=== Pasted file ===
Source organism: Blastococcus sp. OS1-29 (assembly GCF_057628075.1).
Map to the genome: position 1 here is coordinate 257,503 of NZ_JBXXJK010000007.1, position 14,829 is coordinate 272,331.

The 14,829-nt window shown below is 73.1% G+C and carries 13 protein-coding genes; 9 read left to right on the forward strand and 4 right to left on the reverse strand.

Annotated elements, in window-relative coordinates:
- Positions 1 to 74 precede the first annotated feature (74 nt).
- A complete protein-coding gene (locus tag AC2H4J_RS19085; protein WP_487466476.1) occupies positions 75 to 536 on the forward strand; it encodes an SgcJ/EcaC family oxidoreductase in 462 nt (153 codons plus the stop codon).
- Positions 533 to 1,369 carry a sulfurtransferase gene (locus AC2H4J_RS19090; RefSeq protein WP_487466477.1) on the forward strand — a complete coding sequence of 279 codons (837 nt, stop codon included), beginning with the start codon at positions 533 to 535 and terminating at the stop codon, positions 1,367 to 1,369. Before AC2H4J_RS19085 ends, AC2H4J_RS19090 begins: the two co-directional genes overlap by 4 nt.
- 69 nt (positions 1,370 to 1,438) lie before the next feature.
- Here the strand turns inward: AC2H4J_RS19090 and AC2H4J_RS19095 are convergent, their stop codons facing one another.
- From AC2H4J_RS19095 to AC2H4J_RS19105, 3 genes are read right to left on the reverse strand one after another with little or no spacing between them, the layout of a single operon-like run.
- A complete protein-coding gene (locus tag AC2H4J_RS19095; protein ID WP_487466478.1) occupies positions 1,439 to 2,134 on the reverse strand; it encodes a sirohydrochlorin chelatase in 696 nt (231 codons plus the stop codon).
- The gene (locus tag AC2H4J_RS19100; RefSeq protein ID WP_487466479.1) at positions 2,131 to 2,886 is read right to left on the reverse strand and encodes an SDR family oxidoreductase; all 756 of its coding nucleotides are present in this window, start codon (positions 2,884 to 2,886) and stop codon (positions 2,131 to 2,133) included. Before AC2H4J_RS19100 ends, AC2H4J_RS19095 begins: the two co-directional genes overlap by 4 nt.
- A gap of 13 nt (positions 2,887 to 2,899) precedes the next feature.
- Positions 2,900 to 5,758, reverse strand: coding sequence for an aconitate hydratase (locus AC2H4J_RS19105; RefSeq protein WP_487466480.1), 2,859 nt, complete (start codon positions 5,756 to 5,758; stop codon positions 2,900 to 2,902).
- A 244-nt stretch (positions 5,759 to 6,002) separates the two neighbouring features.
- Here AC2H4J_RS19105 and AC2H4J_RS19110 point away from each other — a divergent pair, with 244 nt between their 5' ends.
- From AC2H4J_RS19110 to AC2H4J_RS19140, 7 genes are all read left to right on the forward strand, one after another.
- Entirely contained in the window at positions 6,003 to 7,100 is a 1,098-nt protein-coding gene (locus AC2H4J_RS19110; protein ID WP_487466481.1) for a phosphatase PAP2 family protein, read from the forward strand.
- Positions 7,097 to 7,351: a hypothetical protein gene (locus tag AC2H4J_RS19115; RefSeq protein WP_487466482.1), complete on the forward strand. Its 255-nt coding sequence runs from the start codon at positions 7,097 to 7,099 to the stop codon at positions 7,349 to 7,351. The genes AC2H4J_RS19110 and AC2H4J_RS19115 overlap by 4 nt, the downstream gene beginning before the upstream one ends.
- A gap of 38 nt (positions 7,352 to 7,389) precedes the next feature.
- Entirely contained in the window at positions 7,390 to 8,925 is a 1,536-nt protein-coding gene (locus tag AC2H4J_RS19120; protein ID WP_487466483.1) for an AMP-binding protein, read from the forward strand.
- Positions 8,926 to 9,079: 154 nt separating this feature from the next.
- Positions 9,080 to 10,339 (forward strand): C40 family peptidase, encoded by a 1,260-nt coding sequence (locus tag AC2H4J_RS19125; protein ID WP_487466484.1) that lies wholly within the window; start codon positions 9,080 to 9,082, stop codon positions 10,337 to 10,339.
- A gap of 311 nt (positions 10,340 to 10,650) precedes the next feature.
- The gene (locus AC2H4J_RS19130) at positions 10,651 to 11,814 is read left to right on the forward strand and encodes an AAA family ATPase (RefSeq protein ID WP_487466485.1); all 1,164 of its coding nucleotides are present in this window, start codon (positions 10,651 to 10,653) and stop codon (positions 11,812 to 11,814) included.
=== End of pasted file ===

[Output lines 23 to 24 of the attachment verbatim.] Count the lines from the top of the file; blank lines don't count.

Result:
- Positions 9,080 to 10,339 (forward strand): C40 family peptidase, encoded by a 1,260-nt coding sequence (locus tag AC2H4J_RS19125; protein ID WP_487466484.1) that lies wholly within the window; start codon positions 9,080 to 9,082, stop codon positions 10,337 to 10,339.
- A gap of 311 nt (positions 10,340 to 10,650) precedes the next feature.